State law requires manure applicators in Iowa to be certified. Producers who remove and land apply manure from a confinement feeding operation with an animal unit capacity of more than 500 animal units must be certified or use a commercial manure applicator. Producers with small animal feeding operations (500 or less animal unit capacity) or open feedlots may land apply manure without being certified. All manure applicators in Iowa, regardless of certification requirements, must follow state laws when land applying manure.
The DNR is responsible for the certification program and offers certification for two types of manure applicators:
- Confinement site manure applicators, who are essentially private applicators, applying manure from their own confinement feeding operations that have more than 500 animal units, and not charging a fee; and
- Commercial manure applicators. Commercial manure applicators (aka commercial manure service representatives) must be associated with a licensed commercial manure service. A commercial manure service is a sole proprietor or business association engaged in the business of transporting, handling, storing or applying manure for a fee.
Certification: Although the specific requirements differ, manure applicators can become certified by either taking training or by passing a test. Both certification and training fees are charged.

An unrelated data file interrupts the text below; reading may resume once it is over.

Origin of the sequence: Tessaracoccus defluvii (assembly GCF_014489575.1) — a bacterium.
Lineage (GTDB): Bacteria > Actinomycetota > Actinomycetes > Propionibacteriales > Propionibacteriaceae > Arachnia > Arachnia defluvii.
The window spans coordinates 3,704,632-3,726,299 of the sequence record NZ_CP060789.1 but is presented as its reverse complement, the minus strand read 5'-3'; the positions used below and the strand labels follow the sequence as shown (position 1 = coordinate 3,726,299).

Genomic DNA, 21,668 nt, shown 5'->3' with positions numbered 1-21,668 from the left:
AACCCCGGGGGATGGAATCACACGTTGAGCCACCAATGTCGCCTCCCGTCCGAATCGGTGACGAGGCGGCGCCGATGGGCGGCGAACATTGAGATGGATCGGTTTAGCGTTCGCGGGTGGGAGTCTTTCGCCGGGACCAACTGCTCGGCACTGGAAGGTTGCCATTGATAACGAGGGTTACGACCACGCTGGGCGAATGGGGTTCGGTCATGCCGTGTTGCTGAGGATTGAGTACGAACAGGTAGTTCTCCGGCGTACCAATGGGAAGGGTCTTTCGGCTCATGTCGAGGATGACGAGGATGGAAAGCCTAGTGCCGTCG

Iowa State University Extension provides training opportunities for manure applicators. For information on study guide materials, training events and educational program details, please see the Manure Applicators Certification Program. The DNR field offices offer testing sessions. The DNR strongly encourages applicators to attend the training sessions to keep up with current law changes and technologies. Prospective applicators should call and make an appointment with the local Extension office or DNR field office to schedule a training session or a test.
Land application of manure: All manure applicators in Iowa must follow state laws when land applying manure. Most of those laws are designed to keep manure out of waters of the state and away from environmentally sensitive areas such as sinkholes or high quality water resources. Some of the separation distances that must be maintained are designed to prevent odors from reaching neighboring homes, businesses, schools, churches and public use areas.
For more information about the laws that apply to manure application, see Manure Control and the following fact sheets: